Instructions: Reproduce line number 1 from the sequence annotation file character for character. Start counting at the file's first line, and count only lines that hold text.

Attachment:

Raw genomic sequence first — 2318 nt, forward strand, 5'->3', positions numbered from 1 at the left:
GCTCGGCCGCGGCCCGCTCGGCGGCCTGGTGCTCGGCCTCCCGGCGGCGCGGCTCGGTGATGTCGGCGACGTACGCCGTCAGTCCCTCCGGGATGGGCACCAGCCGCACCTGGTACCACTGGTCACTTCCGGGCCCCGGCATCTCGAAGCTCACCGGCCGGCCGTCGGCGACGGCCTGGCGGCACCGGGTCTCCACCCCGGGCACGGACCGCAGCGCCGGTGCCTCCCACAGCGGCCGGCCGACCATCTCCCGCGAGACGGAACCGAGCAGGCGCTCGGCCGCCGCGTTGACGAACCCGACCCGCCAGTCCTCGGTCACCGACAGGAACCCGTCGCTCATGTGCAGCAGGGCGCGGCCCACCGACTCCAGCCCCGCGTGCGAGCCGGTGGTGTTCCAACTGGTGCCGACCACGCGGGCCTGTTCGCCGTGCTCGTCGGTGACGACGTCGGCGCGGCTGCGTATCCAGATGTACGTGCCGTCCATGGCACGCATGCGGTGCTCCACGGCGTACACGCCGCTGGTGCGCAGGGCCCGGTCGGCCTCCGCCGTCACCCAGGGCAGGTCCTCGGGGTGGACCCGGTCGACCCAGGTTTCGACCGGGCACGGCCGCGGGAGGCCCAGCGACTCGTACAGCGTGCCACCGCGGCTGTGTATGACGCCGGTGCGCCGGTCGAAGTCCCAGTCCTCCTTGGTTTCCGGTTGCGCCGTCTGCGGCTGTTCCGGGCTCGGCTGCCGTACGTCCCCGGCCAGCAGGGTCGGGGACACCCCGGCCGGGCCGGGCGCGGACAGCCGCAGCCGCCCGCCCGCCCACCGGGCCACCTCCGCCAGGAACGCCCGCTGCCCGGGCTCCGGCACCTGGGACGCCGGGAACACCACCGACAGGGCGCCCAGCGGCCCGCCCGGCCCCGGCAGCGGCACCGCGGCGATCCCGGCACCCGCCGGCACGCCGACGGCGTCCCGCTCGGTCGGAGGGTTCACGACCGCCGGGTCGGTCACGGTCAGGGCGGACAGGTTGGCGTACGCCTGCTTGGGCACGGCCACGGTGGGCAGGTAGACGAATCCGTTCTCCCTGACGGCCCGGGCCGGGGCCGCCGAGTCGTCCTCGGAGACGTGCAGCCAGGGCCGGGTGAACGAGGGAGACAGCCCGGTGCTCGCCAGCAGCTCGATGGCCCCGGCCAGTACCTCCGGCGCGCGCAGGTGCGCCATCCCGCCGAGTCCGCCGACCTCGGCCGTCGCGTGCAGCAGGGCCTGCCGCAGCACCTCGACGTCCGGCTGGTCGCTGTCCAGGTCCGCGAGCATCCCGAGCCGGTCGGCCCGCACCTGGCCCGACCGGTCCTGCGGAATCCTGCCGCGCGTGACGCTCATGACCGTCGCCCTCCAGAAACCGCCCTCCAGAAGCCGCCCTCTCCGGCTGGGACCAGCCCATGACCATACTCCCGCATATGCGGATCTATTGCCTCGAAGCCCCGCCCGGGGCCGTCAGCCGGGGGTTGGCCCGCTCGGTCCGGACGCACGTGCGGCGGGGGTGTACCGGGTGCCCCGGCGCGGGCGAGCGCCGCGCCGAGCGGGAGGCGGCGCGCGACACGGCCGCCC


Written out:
Raw genomic sequence first — 2318 nt, forward strand, 5'->3', positions numbered from 1 at the left: